Washington, D.C./ Health & Lifestyle
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Published on April 17, 2024
VA Trust Soars Among Veterans as Enrollment Skyrockets Following healthcare ExpansionsSource: APK, CC BY-SA 4.0, via Wikimedia Commons

In a sweeping show of increased confidence, nearly 92% of Veterans now trust the care they receive from the Department of Veterans Affairs, per a release from the agency. This marks an upswing from 85.6% back in 2018 when the VA started to keep scores through patient surveys. The department chalks up the trust bump to positive feedback from over 480,000 vetted Veterans who've recently tapped into the VA's services.

The survey asked Veterans to quickly evaluate their trust across various service categories, like setting up appointments and getting meds through the mail. They were expected to sound off on their experiences just one week after using VA facilities, which the department believes have shown tangible improvements. It's not just internal metrics tooting the VA's horn either. Independent studies, including Medicare's nationwide patient survey, have documented VA hospitals to consistently outperform non-VA counterparts — a stark contrast when it comes to patient satisfaction and quality of care.

In the past year, more than 400,000 Veterans have enrolled for VA health care - a 30% jump from the prior year's tally and the highest in at least the last five years. The VA sees this uptick as a direct result of a deeper trust chiseled over consecutive years. "We at VA work to earn the trust of Veterans every day, in every part of the country, every time they come to us for their care," VA Secretary Denis McDonough told the department's news outlet. McDonough underscored the importance of measuring Veteran trust, not just to pat themselves on the back, but to also identify and improve on areas where they may be falling short.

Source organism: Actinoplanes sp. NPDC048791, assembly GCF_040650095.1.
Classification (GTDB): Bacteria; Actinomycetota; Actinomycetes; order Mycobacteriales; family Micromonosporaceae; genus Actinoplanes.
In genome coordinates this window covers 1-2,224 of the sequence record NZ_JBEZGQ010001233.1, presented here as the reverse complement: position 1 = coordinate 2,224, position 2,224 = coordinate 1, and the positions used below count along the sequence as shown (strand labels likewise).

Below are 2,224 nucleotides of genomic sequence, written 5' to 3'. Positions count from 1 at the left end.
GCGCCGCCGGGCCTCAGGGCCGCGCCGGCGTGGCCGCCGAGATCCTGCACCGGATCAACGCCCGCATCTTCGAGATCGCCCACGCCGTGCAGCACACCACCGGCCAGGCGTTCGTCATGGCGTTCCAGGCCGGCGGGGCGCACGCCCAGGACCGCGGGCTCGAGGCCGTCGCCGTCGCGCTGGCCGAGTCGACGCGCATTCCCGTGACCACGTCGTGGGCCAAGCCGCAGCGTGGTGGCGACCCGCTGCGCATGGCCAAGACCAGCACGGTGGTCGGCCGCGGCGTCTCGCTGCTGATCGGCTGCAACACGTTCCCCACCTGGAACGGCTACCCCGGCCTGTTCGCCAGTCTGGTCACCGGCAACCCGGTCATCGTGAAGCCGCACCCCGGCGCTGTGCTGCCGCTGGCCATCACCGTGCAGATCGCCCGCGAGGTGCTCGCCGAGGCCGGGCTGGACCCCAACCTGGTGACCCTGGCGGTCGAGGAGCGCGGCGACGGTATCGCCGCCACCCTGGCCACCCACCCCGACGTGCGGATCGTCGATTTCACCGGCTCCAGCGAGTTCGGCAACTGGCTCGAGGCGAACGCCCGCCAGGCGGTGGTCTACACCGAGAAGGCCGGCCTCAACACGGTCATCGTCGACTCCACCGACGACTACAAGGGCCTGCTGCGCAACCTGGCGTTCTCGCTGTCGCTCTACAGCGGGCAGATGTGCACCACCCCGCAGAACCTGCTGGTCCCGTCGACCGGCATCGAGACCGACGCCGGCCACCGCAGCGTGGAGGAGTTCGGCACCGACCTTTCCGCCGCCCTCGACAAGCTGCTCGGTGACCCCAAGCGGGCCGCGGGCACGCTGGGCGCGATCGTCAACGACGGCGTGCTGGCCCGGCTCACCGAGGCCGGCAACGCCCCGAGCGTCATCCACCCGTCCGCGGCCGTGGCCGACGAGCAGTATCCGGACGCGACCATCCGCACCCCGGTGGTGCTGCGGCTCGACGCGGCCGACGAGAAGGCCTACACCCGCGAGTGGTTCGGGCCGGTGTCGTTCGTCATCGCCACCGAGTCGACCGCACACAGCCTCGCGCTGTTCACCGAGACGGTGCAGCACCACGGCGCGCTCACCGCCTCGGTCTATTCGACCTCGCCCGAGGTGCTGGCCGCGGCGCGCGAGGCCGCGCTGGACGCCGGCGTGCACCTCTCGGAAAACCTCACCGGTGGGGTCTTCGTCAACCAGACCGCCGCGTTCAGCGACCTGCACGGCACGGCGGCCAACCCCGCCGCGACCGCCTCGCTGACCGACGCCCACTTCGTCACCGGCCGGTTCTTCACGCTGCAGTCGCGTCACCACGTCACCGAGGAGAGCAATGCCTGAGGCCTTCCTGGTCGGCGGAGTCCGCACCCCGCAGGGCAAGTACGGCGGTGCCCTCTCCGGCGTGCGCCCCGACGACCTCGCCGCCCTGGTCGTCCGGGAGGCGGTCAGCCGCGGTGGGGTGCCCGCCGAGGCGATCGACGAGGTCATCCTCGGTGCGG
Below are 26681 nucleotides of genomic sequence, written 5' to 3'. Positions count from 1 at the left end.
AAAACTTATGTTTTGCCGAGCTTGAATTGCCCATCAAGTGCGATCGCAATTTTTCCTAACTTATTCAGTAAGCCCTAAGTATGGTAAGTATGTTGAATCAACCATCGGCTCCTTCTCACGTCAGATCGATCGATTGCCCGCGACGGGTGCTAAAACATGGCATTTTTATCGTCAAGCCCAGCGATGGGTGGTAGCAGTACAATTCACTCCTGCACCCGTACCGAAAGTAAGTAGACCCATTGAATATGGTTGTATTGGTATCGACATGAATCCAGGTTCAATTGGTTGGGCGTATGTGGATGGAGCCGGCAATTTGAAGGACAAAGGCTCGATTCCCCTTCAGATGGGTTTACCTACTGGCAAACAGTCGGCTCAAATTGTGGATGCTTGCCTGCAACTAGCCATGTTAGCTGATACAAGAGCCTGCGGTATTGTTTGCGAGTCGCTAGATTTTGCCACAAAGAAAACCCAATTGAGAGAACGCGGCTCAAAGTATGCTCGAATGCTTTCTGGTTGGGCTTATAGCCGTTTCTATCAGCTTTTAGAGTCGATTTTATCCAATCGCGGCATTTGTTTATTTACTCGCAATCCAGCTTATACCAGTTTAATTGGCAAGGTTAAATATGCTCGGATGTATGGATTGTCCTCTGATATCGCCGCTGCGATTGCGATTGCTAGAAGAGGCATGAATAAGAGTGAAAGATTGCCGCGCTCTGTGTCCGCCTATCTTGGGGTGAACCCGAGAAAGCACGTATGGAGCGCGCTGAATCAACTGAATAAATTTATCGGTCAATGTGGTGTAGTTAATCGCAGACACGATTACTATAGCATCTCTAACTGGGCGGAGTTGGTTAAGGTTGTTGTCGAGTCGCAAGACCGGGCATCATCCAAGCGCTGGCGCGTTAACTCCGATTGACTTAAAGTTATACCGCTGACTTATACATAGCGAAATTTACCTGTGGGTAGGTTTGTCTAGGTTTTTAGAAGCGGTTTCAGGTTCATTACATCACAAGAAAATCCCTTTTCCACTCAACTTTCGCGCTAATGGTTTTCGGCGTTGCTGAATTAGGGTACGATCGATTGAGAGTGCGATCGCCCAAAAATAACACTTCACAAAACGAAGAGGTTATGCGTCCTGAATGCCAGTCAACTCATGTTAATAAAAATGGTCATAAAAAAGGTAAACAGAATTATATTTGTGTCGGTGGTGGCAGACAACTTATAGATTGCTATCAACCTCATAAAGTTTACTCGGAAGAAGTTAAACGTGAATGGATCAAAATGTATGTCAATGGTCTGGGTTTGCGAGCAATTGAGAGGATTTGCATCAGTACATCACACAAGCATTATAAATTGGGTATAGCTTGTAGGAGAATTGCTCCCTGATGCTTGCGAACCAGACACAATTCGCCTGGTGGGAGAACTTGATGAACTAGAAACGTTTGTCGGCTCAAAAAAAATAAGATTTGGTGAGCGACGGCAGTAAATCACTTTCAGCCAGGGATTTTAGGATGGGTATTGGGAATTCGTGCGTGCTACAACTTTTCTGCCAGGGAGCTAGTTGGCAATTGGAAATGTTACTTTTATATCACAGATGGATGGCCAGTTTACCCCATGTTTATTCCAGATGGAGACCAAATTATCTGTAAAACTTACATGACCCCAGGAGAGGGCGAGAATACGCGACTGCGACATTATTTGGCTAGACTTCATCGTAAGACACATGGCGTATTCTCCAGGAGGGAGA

The VA is banking heavily on its recent PACT Act, which has been a game changer for the expansion of eligible health care and benefits to millions of Veterans. In a bold move, healthcare eligibility was broadened for millions of Veterans nationwide, far earlier than mandated by the PACT Act. This effectively green lights direct enrollment in VA healthcare for toxic-exposed Veterans, including those from the Vietnam War era, Gulf War, Iraq, Afghanistan, and other combat zones post-9/11, as well as those stationed domestically. And it doesn't stop there — the VA promises to persistently reach out to Veterans right through 2024, with over 550 in-person events already stamped onto their calendar. VA Under Secretary for Health, Shereef Elnahal, M.D., said, "Delivering world-class health care begins with trust. Whenever a Veteran walks into a VA facility, we want them to know that we are going to take care of them."

The VA's strides echo a broader commitment to Veterans' well-being, emphasizing not just top-notch care but accessibility and awareness. Shedding the cloak of bureaucracy, the VA's proactive approach includes a comprehensive $16+ million ad campaign, leveraging both seasoned methods — like public service announcements — and, for the first time, directly texting Veterans to encourage healthcare enrollment. It appears that these are more than mere promises; they're practical steps already underway, setting new benchmarks for America's commitment to those who've donned the uniform. For more information on VA health care and the plethora of Veteran benefits now within easier reach, the administration urges Vets, their families, caregivers, and survivors to learn more and apply.